Observations from the great eclipse of 2017By TIM BEELAND,
What in the world will we do now that the great eclipse of 2017 is over? I suppose the national news media will have to go to work like we little folks in the community news media and start digging up something of interest to start filling their time slots. I hate it for them!
I have to admit, I looked at it. I looked at the eclipse with my naked eye. I had been practicing all weekend how I would quickly catch a glimpse of it and then divert my attention before the sun’s rays melted my retinas.
Right out in front of the newspaper office on Smith, Ave. in Forest, Mississippi I cast my eyes to the heavens and broke every rule that has been broadcast on television, the radio, and printed in the papers for weeks now. And I survived. Practice makes perfect, my plan worked, and I can still see.
I wish we had been at home so we could see what the cows in the pasture across the road did. I wonder if they laid down? They practiced all weekend too. Actually, they practiced all week long last week, bellowing, and bellowing, and bellowing. I’m certain it had something to do with the eclipse.
I also wonder what our dogs did. All three of them have been practicing their entire lives for this event. You never really knew when they might start practicing, but when they did they all joined together howling at the moon. I know they were practicing for the eclipse because lots of times there was no moon, nor anything else for them to be howling at. Sunday they were really trying to get in some last minute rehearsals.
I wonder if they did as good a job howling at the real thing as they did in practice. It must have gone pretty good because they have already started practicing for the next one.
Out in the country we’ve got a whole bunch of birds. I suppose it is because I keep feeding them dried grub worms and corn on the cob. The Cardinals love pecking the corn off the cob. I wonder if they tucked their heads under their wings when the moon blocked out the sun.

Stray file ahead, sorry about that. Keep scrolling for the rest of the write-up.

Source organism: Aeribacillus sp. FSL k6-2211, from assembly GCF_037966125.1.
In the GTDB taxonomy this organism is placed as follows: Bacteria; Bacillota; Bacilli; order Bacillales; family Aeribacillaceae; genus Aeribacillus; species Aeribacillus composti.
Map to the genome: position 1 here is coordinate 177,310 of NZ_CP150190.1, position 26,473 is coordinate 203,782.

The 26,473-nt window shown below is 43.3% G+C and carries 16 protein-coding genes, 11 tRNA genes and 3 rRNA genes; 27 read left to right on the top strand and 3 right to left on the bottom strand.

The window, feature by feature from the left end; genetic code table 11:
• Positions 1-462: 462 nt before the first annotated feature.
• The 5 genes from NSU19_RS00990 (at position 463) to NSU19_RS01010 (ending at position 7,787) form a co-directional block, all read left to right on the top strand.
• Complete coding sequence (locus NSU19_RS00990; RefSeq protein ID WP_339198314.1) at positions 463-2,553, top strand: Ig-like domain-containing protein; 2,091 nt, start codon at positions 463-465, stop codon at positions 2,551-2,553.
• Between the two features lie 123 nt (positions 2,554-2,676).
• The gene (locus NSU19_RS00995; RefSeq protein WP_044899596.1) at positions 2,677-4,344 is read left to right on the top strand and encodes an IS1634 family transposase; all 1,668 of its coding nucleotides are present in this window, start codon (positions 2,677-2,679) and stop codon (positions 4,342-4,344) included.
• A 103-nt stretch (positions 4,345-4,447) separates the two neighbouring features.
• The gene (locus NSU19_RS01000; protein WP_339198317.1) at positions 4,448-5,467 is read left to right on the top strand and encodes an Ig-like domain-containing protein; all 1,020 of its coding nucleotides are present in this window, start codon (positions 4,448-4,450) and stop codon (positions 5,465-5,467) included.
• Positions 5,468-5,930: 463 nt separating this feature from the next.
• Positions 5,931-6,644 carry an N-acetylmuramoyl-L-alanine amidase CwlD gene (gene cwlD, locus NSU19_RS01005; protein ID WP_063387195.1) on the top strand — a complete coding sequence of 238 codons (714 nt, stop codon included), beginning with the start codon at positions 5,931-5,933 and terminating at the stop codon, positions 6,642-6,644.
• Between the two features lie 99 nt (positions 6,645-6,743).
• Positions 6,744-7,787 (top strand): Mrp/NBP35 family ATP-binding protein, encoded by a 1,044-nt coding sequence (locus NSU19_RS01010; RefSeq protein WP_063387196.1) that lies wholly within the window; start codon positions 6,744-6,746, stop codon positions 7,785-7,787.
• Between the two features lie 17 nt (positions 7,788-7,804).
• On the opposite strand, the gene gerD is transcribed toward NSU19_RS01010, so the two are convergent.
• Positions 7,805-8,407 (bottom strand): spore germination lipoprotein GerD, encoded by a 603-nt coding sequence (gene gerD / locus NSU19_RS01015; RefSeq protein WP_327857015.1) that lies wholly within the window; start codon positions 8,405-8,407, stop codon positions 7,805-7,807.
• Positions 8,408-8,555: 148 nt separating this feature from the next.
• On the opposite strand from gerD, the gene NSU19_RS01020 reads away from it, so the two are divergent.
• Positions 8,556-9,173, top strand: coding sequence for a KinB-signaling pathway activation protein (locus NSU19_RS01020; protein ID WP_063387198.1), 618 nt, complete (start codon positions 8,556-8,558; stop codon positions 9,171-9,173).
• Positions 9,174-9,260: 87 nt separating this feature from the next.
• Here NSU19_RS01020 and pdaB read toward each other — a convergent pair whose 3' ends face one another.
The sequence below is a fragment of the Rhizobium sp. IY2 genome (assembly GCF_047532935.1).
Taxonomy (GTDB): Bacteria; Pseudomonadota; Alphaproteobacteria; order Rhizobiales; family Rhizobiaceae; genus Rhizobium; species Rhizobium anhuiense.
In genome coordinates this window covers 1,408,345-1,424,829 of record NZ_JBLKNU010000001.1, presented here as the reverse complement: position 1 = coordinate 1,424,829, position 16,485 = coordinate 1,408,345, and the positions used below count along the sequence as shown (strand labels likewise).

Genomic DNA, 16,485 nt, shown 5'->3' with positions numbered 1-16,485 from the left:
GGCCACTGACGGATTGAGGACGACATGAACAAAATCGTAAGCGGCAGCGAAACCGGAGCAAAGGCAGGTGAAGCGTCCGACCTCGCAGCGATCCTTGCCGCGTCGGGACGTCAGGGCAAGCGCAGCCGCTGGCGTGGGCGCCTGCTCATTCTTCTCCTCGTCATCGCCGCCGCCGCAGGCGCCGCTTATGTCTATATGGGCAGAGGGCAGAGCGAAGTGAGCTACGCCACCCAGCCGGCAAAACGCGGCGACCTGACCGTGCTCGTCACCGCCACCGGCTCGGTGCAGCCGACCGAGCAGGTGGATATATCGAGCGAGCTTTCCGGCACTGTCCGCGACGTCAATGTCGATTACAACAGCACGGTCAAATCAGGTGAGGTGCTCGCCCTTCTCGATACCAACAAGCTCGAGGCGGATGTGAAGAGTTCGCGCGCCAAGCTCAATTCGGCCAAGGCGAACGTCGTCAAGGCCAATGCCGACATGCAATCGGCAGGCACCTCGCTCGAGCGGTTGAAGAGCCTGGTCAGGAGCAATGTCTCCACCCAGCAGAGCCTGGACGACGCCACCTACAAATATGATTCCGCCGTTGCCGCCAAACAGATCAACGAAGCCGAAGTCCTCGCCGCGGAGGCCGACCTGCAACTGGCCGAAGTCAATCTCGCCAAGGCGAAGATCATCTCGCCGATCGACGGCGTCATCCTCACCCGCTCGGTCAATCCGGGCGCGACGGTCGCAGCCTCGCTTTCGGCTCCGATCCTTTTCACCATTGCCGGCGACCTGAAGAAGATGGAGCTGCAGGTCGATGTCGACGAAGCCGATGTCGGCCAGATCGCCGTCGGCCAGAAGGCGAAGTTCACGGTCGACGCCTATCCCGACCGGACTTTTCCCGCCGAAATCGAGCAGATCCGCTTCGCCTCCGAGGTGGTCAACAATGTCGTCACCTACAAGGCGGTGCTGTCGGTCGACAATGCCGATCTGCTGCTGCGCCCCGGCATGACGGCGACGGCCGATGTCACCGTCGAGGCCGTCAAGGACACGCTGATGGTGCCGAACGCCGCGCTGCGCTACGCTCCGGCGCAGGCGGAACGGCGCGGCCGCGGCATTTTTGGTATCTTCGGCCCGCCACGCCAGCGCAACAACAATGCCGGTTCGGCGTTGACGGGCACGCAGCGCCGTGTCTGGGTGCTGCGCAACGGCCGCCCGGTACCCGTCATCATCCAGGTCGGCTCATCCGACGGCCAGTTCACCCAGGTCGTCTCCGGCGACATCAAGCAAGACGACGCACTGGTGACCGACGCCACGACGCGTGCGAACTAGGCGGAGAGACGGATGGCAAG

I did listen for the sound of the pair of morning doves that live behind the office, but didn’t hear anything from them nor any of the other birds in town. We had been told that the birds would be chirping when the eclipse began eclipsing. Perhaps they were just too confused or perhaps I got that backwards.
The stray dog in the street didn’t seem bothered by the solar event. He might have enjoyed the few minutes of cooler air. It’s easy to detect something like cooler air here in central Mississippi in the Dog Days of August and, of course, he is a dog?
To be honest, I did see spots for a couple of seconds after my naked eye approach, but fortunately for us here at the newspaper office, there was a back up plan. Perhaps I should say fortunately for me, here at the newspaper office since I was the only one in the newspaper office on Monday afternoon when the moon blocked out the sun.
But that’s okay too, since I am the only one in the newspaper office old enough to remember the days when we used film to produce newspaper pages, making me the only one that remembered that there were some old negative sheets in the back that could be sandwiched together to view stated event.
Worked like a charm! I guess. At this writing in the midst of the great eclipse of 2017 I could still see just fine. By the time you are reading this, however, the old retinas might have dissolved or whatever was supposed to happen to them. If so you’ll read about it next week.
In the end this is what I observed. The sun is very bright, even when the moon is in front of it. The temperature does drop. It did seem very still and very quiet in town. That may be because everyone was trying not to look at the sun while looking at the sun. And, one of the morning doves did light on the power line and looked around in confusion, if birds do such a thing. One other observance, the phones did not ring all afternoon, but I’m sure the eclipse had nothing to do with that. Or, I think I am anyway!
I suppose we’ll have to wait until the next time the moon blocks the sun in these parts to measure the accuracy of my findings. The year 2024, I believe.